Tuesday 25 October 2016



"Sweet jaysus…" Phelim Drew there, saying exactly what we're all thinking. Well, a broken-hearted songsmith, known only as 'Guy', has just dedicated a tune to the entire room, for what is life without love, he ponders. Sweet jaysus is right.

But a funny thing happens when you're watching Once, writer Enda Walsh and director John Tiffany's Tony Award-winning remix of John Carney's low-budget, cinematic diamond that won an Oscar back in 2007 and made superstars out of songwriters Glen Hansard and Marketa Irglova.

Yes, it's a little twee, but boy is it charming. You actually care about the characters and what happens to them. A lot of that has to do with its simplicity.

Basically, Guy (a down-on-his-luck northsider, whose girlfriend scarpered to America) meets 'Girl' (a Czech pianist, whose husband never followed her to Ireland) in a pub.

He's awkward, shy, and a little all over the place. She's full of beans. She's also got a broken vacuum cleaner. If he can fix her hoover, she'll help him with his music.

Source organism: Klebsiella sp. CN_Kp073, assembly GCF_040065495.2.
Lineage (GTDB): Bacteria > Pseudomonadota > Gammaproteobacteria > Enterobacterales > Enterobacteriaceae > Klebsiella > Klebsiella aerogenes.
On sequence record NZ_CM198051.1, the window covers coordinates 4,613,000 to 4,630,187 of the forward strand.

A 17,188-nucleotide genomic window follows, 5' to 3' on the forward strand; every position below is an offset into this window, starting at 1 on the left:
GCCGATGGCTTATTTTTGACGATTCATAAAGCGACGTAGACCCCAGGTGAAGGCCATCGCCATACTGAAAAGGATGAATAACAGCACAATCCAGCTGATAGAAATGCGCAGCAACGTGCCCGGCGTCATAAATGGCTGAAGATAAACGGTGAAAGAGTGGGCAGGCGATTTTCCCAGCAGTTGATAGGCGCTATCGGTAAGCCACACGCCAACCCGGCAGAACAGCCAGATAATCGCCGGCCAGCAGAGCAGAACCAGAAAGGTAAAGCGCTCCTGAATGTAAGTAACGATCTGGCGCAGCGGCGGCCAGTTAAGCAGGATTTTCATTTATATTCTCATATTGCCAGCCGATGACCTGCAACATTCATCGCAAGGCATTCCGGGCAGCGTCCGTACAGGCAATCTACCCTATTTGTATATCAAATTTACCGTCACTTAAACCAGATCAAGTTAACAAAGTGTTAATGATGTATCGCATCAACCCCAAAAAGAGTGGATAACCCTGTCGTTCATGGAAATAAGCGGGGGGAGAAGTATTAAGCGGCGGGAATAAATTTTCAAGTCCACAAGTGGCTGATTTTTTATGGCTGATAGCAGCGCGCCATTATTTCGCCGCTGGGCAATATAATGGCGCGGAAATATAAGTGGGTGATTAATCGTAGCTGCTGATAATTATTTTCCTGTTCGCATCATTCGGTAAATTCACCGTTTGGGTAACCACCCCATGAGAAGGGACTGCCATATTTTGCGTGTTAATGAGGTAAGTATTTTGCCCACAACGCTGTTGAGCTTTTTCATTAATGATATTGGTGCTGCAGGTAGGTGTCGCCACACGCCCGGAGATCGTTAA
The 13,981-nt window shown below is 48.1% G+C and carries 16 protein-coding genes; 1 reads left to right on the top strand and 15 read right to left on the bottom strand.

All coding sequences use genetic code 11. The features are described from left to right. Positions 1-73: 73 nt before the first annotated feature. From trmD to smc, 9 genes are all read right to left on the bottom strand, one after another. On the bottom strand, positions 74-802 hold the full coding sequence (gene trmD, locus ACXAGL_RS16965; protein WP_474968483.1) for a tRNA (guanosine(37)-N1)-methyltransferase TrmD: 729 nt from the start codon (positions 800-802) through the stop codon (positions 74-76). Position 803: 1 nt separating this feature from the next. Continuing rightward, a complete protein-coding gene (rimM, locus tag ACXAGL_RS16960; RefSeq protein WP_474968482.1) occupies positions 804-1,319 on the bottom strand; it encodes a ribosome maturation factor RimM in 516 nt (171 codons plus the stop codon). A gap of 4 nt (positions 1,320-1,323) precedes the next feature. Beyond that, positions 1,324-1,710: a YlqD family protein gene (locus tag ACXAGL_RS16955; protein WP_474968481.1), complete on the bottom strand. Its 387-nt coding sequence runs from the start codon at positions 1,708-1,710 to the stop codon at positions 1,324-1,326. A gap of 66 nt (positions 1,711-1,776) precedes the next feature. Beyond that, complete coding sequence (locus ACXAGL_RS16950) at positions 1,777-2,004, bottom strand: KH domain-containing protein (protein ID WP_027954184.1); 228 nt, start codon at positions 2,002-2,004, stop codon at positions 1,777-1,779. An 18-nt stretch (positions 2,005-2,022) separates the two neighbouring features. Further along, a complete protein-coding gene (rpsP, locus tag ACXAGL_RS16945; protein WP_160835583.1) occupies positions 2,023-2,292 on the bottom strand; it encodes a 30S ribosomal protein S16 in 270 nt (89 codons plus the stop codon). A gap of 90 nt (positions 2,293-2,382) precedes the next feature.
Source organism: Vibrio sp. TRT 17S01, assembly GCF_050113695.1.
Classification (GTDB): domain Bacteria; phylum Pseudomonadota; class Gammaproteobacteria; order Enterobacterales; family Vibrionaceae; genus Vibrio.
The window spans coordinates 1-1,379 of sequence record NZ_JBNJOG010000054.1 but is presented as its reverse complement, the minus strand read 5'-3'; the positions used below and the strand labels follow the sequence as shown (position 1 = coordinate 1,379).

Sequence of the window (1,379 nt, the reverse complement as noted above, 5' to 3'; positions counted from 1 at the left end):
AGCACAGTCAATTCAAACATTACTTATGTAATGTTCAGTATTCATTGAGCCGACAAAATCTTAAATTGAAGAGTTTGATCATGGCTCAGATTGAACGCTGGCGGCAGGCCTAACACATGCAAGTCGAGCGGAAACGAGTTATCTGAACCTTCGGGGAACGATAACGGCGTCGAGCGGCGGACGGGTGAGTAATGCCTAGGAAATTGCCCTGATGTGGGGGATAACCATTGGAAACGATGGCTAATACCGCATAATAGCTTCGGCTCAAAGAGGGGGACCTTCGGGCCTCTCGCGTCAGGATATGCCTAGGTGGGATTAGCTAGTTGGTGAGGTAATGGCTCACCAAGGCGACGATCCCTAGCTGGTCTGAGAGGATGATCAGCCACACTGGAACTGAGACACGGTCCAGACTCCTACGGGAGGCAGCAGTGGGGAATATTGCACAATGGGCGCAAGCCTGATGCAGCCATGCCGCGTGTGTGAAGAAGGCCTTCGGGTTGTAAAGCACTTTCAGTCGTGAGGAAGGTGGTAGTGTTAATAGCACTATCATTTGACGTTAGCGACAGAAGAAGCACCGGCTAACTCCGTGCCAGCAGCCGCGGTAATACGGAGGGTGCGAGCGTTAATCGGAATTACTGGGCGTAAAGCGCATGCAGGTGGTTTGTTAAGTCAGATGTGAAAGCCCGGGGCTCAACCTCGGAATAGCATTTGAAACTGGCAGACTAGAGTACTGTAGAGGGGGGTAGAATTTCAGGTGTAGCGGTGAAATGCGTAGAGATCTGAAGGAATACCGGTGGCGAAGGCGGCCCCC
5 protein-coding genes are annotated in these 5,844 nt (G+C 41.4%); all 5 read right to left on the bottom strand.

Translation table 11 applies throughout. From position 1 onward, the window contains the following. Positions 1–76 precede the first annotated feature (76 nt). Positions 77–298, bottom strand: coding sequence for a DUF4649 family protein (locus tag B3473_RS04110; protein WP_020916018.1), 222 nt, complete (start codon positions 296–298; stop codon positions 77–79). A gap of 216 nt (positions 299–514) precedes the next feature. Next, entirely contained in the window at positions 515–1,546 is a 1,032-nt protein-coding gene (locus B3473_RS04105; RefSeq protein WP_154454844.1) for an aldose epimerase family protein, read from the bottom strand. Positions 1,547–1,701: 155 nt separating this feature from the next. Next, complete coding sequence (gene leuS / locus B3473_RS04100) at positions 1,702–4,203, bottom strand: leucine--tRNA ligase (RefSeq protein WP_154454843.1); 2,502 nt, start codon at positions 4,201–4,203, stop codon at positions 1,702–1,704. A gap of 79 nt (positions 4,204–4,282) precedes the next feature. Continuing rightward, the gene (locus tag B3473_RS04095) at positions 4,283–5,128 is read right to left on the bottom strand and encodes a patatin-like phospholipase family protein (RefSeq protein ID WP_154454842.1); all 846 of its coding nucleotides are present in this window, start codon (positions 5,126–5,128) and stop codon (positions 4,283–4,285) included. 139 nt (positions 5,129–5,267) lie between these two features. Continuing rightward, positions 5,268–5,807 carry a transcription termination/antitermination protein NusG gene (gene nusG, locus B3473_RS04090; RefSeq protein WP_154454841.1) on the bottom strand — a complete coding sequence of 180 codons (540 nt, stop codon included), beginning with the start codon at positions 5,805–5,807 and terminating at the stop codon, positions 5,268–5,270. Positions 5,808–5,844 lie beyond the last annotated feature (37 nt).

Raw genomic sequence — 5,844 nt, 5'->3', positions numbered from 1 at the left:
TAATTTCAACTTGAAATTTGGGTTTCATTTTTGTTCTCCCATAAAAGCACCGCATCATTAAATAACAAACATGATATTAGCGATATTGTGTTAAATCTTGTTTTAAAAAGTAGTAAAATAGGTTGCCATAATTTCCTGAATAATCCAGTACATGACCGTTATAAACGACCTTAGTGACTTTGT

Within five days, the two will have formed the sweetest of partnerships. The spark is there. Alas, it's a case of right girl/guy, wrong place/time.

We may travel from the bank to the recording studio, but we never actually leave that gorgeous, mirrored pub; a naturalistic setting that doubles up as a real bar/rehearsal space during the interval. The actors are the orchestra - this is what separates Once from every other musical in the world.

A masterclass in movement and presentation, Once may have its faults (leading performers Tom Parsons and Megan Riordan's accents are a little sticky) but they are easily outweighed by Hansard and Irglova's exquisite, understated songbook, not to mention the musical talents, humour and chemistry of its ensemble cast.

It's a charismatic offering; funny, sweet and heart-breaking. Lovely stuff altogether.

Running until August 22 HHHHI

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